Still a work in Progress. But one of the hairstyle models is done. Still needs some texture baking work, normal maps, etc.
Monthly Archives: February 2015
I set this up in Max with a spring controller on top of a mixamo jump rope animation. I will post a tutorial on how to set this up when I figure out how to get this smoothly into the engine.
I usually botch the eyes pretty bad. And I am not so happy with just putting high specularity and glossiness on the eyes. This latest character I am working on has reflectance going instead of specularity. I am happy with the effect although it took a few extra hours. There is also a video below that shows what the geometry should look like to get this effect. All you need to do to pull this off is use 2 seperate materials and 2 layers of geometry that are split apart by a few mm. I used one of the Reflective glass materials from UDK for the top layer and a normal diffuse for the eye.
And some in game screen shots of the character. Didn’t make any clothes for her yet. So don’t look anywhere other than the eyes. But you can see that the eyes hold up even at full screen.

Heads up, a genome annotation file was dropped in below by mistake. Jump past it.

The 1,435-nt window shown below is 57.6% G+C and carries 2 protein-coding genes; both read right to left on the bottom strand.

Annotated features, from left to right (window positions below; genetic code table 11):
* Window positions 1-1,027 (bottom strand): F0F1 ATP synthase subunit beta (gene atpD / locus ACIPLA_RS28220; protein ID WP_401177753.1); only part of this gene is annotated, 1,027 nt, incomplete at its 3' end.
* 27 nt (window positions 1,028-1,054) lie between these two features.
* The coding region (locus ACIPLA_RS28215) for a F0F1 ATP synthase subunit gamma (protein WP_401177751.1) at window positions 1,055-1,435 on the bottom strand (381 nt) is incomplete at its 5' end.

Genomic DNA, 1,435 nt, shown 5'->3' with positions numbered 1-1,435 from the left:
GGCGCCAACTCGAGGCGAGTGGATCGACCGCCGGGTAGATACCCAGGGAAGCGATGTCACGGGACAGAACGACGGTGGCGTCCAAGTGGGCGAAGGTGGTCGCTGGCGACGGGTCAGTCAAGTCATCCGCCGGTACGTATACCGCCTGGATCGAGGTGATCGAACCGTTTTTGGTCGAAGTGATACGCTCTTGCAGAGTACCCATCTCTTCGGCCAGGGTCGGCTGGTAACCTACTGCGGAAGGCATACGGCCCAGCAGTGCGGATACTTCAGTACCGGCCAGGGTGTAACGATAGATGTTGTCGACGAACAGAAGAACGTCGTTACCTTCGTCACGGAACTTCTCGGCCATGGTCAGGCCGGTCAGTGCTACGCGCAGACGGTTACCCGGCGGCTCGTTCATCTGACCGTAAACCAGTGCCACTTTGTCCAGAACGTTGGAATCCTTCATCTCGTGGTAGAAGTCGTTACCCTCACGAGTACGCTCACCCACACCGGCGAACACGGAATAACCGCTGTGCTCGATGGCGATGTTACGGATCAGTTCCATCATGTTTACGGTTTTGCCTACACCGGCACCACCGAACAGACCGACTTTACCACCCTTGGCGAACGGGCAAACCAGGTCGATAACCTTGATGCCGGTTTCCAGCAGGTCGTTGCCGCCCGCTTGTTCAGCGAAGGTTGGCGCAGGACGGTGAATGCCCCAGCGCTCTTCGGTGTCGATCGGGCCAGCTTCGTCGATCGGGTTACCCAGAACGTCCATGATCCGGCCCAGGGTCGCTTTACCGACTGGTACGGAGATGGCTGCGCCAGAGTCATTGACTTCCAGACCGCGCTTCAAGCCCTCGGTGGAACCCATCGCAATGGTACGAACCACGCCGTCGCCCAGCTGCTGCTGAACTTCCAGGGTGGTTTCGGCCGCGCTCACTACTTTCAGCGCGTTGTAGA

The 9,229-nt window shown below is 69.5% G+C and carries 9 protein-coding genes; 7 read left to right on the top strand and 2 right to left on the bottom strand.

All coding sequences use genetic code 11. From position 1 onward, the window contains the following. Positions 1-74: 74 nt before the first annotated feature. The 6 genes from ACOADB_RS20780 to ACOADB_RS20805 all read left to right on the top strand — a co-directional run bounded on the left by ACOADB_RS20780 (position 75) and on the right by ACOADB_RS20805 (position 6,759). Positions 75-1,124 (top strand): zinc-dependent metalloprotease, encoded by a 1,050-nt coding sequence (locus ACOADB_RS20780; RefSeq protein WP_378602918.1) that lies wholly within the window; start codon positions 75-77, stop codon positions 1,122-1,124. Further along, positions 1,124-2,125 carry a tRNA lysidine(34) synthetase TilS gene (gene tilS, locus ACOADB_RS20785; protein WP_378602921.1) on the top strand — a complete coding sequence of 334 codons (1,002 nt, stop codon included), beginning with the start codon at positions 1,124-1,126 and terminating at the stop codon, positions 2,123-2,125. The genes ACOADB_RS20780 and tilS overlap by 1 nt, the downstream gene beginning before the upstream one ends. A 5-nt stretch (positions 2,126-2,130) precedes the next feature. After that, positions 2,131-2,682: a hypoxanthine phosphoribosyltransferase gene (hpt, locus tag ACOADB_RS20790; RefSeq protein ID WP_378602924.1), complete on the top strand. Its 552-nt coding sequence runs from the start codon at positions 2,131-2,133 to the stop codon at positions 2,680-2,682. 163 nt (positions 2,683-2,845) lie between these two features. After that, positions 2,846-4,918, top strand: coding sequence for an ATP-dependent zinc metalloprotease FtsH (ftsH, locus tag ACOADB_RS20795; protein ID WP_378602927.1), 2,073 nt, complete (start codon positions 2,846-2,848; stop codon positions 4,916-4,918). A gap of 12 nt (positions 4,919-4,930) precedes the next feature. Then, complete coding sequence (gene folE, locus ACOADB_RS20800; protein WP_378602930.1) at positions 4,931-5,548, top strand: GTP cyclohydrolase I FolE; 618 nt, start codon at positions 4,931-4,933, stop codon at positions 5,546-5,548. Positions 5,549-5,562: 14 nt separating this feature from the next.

If you want to make eyes like this for your game. Here is a video that shows how you need to build your eyes in a 3d program to get the same effect:
I have been trying to figure out a way to get the most out of the choppable hipster skelmesh. Partly because I am lazy, and I don’t want to take the time to create 10 choppable characters. And partly to save on resources. If I can save some memory, maybe I can have more enemies attacking simultaneously. Or do something else that costs a lot of memory. I didn’t think it was possible to make a t-shirt look like anything other than a t-shirt. But between a normal map and some baked in AO. I am liking what you can do with a simple t-shirt.
Then I plugged in a few nodes to the shader so I can control the hair color, shirt color and pants color all through parameters.
The magic really comes from a 256×256 channel texture in the back which includes 3 different masks. I use that with a couple of Linear Interpolate nodes, and it allows full control over the pants, shirt, and hair color all through parameters. Basically I can get a few hundred outfit and hair color variations all on the same skeletal mesh with this. And the only thing I need to load into memory is 4 textures. Between this and a few props attached to sockets. It should be convincing that they are a bunch of different characters. Here is what the shader looks like in the editor:
Here is one variation: